However it’s done, I believe this kind of give-and-take needs to be done more often.

By the way, I loved these kinds of meetings, even on those rare occasions when the questioner became angry.  Some big-name pastors hold them on a regular basis.  I’m even aware of a megachurch where a world-renowned pastor holds these meetings periodically.  Keeps leadership accountable.

Second, I believe a pastor can visit various groups in the church for question and answer sessions.

In my second pastorate, I neglected the seniors in the church for a while, and they rebelled, with many of them leaving the church en masse.

Since that painful episode, I have learned that a pastor must touch every major group in a church throughout the year: the kids, the youth, the singles, small groups, seniors … you name it.

This isn’t hard to pull off.  When a pastor is making his annual calendar, he can make sure to schedule quality time … maybe with one group every month … where he can meet with them and take questions.

Early in my pastoral ministry, I met with the deaconesses of my church and tried to give them a vision of what they could become.

They didn’t want to hear such a vision from a man … and they let me know it.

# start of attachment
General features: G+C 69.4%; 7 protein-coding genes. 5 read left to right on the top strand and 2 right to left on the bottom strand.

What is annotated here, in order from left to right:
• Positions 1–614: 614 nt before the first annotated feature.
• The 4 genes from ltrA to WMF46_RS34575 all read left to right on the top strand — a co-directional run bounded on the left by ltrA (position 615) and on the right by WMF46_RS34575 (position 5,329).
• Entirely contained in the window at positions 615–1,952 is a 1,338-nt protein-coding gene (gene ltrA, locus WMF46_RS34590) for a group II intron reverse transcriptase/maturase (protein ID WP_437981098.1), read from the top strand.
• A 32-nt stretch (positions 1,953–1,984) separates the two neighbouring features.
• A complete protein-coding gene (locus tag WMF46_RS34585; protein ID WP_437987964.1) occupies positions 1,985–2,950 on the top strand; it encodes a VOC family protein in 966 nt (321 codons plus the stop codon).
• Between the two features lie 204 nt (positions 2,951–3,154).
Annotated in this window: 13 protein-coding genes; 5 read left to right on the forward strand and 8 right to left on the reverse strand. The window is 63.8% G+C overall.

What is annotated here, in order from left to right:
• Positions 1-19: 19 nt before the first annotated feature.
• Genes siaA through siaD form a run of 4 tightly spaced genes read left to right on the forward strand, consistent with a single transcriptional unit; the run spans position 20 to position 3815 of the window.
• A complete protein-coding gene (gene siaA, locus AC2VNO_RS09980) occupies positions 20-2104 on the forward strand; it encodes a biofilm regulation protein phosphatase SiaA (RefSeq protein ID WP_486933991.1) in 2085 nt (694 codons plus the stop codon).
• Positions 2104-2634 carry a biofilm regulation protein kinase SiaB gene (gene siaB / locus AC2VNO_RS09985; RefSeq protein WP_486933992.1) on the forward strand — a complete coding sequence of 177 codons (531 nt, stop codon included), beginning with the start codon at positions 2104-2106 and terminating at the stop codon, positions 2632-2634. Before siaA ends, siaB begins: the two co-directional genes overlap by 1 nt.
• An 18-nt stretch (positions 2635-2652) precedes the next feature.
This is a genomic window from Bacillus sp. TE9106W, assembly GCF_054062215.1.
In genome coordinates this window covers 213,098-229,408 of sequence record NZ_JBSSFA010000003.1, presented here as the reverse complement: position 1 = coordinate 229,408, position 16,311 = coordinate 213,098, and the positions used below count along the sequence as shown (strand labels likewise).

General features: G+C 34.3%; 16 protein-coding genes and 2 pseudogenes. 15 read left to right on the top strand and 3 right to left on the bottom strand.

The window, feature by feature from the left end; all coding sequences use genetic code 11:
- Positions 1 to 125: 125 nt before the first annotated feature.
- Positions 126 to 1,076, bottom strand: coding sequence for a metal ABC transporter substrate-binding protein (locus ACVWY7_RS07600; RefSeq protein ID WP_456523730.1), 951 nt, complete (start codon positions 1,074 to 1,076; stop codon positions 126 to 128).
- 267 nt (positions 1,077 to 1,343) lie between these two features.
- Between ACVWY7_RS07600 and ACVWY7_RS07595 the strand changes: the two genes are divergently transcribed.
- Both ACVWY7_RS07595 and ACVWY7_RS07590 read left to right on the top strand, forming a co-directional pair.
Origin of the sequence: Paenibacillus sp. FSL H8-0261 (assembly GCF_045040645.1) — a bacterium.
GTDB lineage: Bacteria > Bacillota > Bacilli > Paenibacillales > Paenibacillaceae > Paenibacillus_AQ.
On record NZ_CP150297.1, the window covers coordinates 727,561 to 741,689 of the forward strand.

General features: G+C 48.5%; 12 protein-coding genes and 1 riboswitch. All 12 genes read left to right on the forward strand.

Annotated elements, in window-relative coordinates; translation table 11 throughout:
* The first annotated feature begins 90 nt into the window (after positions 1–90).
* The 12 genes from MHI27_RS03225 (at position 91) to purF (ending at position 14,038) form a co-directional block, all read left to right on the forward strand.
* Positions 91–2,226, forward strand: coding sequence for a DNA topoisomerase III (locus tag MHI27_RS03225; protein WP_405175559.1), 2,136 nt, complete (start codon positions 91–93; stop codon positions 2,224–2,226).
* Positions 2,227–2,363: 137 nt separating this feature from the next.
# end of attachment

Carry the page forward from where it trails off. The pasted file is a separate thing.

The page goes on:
It was the last time I ever invaded a woman’s meeting without being asked to attend.

But on occasion, I was asked to speak to the women of the church … and that’s a great opportunity for feedback … provided the pastor doesn’t tell the deaconesses how to run their operation.

Third, I believe a pastor should solicit questions on occasion about certain issues that touch people’s lives.

If I was preaching topically, I’d end a series maybe once a year by asking people to submit written questions about the issue at hand.

For example, if I was preaching on marriage, I’d let everyone know throughout the series that they could write down questions about marriage on their response card.  Then I’d sort through them all and look for patterns and themes.

Then I’d let those questions provide the outline and frame my message for the last Sunday of the series.